This book is available as an e-book from UofA Library at:
    https://www-taylorfrancis-com.proxy.library.adelaide.edu.au/books/e/9781315765839

    Each individual should select one of the following chapters for this assignment:
    CH2 Understanding and reducing the anthropogenic heat emission
    CH3 Valuing green spaces as a heat mitigation technique
    CH4 Mitigating the urban heat with cool materials for the buildings’ fabric
    CH5 Cool pavements to mitigate urban heat islands
    CH6 The effect of evaporative cooling techniques on reducing urban heat
    CH7 Exploiting earth cooling to mitigate heat on cities’ scale

    Assignment requirements:
    There should be at least 10 additional citations (Author, Date) including two related to a controversial concept or a critique to the chapter concept (possibly from the other chapters).
    The original (student's owned) figure/table/chart/photo/sketch should be embedded in the text with proper notation (instructions will be provided in the tutorials).

    This assignment is assessed based on research qualities in architecture and urban design standards including:

    argument development
    citation sufficiency, style and accuracy
    original writing (plagiarism standards - max acceptable similarity rate (Turnitin): 20% overall)
    proper usage of Language and grammar
    presentation quality and clarity

    Submission format: PDF/DOC(X)

    *Assignment 2a is an individual task (20%)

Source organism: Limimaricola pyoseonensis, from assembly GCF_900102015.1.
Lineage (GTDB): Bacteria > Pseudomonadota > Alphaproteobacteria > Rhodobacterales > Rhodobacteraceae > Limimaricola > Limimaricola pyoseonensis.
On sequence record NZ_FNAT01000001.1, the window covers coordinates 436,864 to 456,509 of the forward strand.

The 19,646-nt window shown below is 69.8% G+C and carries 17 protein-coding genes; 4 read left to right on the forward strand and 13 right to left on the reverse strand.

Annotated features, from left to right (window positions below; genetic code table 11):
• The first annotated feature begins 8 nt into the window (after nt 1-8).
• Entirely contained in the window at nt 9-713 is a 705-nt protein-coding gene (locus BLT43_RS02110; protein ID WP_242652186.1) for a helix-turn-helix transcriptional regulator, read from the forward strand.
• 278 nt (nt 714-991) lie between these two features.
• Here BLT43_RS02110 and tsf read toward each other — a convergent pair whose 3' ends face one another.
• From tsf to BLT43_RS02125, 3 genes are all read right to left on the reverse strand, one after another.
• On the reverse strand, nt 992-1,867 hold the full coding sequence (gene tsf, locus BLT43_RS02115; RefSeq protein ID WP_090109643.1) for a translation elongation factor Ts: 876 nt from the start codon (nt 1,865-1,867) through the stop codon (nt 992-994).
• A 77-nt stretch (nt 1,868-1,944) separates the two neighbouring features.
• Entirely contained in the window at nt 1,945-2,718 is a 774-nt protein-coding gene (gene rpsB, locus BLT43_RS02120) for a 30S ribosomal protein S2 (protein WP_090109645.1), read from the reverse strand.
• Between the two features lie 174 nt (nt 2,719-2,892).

In Assignment 2a students collect and analyse urban microclimate and surface cover data in the City of Adelaide. This assignment addresses the ongoing strategies on urban greening and public space and public life enhancement in the City of Adelaide.
    Essential instruments (i.e. IR thermometer) will be provided to the students. Standard data collection sheets and guides can be downloaded from Software and Data Collection Resources.

    Assignment requirements:
    Students are to select an accessible common urban surface material (i.e. concrete, asphalt, paving, roof tile, metal roof sheet, grass or a building cladding.
    Each student observe and records surface temperature of a 2 samples of the chosen surface material (shaded-unshaded) 18 times during sunny/partly cloudy days at/around 10am, 12pm, 2pm, 4pm, 6pm and 8pm (this means 3 days of recordings for 6x2 records per day).
    The collected data for shaded and unshaded locations should be analysed, compared and discussed appropriately via tables, graphs and text.
    Research and find a cool-labeled variation of your surface material. Find out the cooling capacity of the cool material compared with your data (i.e. how many degrees). Use appropriate referencing.

    Submission format:
    Collected data in Excel file
    A4 report (max 5 pages) in PDF/DOC

    *Assignment 2b is a group work (groups of 3-4 students)
    assignment addresses the ongoing strategies on urban greening and public space and public life enhancement in the City of Adelaide.

    Sites:
    Grote Street between West Tce and Morphett Street
    Bowen St between the Joinery (ie. old Bus Station) and new Bus Station
    Gate 20 lane of University of Adelaide between North Tce and Hub Central

    Assignment requirements:
    Every group compares the outcome of their assignment 2a results
    Every group simulates and analyse microclimate conditions in their site via ENVI-met (21 June and 21 December 8am to 8pm - every 3 hours)
    Every group models shading conditions in their site via Rhino/SketchUp (21 June and 21 December 8am to 8pm - every 3 hours)

    Submission format: PowerPoint slides (max 20 - MyUni upload)
    One submission is enough for each group when names and responsibilities are appropriately addressed.

    *Assignment 3 is a group task (3-4 students)